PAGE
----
In the mid-seventeenth century, the English government began restricting colonial trade to England and mandating that English trade be carried out only in English vessels through the introduction of a law known as the Navigation Act of 1651. Less than one hundred years later, the Sons of Liberty destroyed an entire shipment of tea in… Read more »
Communities feel conflicted about economic development in the Northwest Territories, and they want to preserve the power of choice.
Prime Minister Trudea’s landslide victory was artificially inflated by an outdated voting system. It’s time for Canada to ditch First Past the Post once and for all.
The 1994 bombing of Buenos Aires has just claimed another casualty, raising disturbing questions about a decades-old coverup.
For Americans, the word “cartel” normally conjures unpleasant images, such as OPEC ministers manipulating the price of petroleum, or drug lords executing rivals. The words “global strategic reserve” make us nervous, too, and the combination of “cartels” and “global strategic reserve” in the same paragraph is likely to send us running for cover. The alarming… Read more »
On September 26th, a group of idealistic students from the leftist Raúl Isidro Burgos Rural Teachers College of Ayotzinapa, Mexico, traveled to Iguala to protest discriminatory hiring practices. The group had commandeered buses and blocked a road, so they expected a police reaction, possibly beatings or detention. They did not expect an all-out assault from… Read more »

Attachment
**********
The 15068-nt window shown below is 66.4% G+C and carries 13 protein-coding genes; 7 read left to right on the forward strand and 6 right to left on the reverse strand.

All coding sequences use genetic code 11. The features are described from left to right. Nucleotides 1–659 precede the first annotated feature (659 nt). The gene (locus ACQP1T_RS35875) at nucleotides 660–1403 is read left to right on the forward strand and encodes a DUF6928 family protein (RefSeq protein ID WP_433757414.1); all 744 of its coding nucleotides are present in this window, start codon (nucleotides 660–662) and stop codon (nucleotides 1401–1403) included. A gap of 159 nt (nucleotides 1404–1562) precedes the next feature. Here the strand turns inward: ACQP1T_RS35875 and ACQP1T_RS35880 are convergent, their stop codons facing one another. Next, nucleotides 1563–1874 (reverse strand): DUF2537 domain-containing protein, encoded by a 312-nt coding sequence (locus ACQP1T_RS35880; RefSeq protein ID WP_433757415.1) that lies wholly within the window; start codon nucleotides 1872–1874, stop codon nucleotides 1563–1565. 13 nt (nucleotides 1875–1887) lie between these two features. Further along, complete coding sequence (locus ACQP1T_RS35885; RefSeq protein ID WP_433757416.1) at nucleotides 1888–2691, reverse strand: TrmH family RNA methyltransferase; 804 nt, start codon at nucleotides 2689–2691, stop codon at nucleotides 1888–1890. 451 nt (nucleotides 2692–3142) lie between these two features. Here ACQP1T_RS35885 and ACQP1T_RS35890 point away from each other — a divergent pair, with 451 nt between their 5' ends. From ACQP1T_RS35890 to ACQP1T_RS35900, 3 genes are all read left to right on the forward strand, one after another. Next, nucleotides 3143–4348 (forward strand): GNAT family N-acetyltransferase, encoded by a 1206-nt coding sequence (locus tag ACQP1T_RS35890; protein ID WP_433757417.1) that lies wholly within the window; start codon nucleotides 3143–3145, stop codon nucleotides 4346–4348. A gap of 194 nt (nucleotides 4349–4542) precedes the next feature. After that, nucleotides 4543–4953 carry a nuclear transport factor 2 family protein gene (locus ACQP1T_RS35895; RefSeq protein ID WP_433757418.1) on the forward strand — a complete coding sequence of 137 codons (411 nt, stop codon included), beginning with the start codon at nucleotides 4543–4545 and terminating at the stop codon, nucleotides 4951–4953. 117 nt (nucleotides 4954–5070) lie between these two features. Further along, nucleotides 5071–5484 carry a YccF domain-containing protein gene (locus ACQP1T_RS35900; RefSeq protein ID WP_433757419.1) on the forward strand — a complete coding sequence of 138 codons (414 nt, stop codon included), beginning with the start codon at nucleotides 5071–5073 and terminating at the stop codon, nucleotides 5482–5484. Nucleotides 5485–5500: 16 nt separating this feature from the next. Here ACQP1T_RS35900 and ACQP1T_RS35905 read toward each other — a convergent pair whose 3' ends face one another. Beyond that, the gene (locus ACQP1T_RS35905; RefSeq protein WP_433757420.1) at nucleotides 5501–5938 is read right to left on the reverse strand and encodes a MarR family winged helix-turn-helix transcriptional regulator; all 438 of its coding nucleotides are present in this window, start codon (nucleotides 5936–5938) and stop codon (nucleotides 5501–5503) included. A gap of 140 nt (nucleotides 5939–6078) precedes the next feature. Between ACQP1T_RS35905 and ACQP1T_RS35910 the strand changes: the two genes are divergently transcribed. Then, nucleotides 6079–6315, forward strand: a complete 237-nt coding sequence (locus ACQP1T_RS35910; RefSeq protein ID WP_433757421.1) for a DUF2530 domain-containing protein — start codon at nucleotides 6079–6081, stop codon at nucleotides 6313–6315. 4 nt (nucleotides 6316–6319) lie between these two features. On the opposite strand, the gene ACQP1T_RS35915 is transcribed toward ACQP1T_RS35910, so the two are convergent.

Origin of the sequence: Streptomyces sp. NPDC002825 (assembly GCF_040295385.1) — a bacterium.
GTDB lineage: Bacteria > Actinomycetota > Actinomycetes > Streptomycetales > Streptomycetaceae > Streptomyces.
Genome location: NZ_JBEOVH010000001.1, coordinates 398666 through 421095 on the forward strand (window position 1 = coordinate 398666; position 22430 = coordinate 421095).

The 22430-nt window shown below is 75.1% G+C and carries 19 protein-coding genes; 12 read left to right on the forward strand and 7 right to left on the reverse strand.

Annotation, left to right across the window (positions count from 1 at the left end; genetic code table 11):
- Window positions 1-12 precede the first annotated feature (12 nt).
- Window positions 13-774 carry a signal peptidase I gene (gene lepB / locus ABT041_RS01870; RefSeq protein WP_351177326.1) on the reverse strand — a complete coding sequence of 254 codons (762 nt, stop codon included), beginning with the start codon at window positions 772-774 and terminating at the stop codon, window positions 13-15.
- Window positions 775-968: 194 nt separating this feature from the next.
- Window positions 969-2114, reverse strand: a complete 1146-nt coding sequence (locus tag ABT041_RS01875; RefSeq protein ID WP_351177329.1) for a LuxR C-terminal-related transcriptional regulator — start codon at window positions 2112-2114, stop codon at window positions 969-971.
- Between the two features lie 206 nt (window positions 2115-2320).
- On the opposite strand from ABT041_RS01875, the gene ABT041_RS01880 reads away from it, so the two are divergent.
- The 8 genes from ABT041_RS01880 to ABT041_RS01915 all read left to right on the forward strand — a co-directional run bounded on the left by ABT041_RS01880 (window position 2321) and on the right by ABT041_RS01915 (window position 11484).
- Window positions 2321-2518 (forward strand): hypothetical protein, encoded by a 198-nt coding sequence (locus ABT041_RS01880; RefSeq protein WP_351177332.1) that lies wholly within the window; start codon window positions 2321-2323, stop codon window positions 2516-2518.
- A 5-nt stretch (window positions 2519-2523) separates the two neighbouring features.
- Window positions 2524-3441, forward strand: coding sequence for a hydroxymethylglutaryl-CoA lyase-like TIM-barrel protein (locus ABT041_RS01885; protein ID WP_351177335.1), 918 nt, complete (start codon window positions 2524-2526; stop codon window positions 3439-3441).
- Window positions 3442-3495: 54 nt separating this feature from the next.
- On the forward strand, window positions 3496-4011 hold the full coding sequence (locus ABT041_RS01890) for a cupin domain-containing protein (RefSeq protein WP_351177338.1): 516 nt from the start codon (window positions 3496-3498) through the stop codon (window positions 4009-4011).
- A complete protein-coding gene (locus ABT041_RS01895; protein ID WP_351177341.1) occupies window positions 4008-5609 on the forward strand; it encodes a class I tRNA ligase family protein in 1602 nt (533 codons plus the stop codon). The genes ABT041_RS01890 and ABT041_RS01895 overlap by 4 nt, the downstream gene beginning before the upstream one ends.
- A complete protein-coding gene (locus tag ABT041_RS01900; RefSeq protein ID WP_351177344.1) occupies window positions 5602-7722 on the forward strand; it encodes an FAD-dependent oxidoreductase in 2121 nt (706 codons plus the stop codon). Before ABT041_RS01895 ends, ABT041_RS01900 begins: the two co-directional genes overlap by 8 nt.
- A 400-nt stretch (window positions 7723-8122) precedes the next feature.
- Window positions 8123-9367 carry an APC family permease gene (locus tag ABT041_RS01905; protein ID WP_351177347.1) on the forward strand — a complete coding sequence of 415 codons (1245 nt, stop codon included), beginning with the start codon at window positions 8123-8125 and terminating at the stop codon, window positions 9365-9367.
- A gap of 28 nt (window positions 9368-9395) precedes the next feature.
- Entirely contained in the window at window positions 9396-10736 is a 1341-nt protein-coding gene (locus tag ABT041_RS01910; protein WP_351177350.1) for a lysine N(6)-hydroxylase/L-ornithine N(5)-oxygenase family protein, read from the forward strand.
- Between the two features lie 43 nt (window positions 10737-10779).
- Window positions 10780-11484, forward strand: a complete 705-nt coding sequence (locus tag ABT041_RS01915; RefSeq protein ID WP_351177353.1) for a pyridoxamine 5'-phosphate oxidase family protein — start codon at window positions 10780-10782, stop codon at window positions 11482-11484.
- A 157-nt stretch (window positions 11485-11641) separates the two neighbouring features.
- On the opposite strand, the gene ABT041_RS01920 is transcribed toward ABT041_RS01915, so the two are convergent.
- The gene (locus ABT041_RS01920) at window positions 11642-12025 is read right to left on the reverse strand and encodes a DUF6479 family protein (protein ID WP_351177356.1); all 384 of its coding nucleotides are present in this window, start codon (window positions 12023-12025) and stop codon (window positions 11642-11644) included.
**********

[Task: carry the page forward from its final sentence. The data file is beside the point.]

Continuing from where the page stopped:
In a world where technology has made travel much simpler, it is easy to live abroad and feel safe. Few Americans, however, have dared to reside in countries under military dictatorships. Fewer still have been in a state of siege even once, let alone five times. But Dr. Joseph Tulchin, a preeminent Latin Americanist, has:… Read more »
Little American media attention was drawn to the recent October Brazilian presidential elections. The debate at hand was whether or not to continue with the left-leaning policies of the majority party, the Workers’ Party (PT), or support the slightly more business-oriented and conservative policies of the leading minority party, the Brazilian Social Democracy Party, a… Read more »
The freight train barrels north, the cars rattling on the track. At first glance, it appears the same as any of the other thousands of trains that pass through Mexico daily. But on closer inspection, one can see the masses of people clinging perilously to its roof as they hurtle towards the next obstacle on… Read more »
Today in Venezuela, citizens are in the streets protesting what they see as a corrupt, mismanaged, misguided government. Broad discontent has been brewing in the country for years, beginning largely in the Chavez presidency and intensifying in fury since the 2013 election of Nicolás Maduro – a younger and taller, but ideologically identical version of… Read more »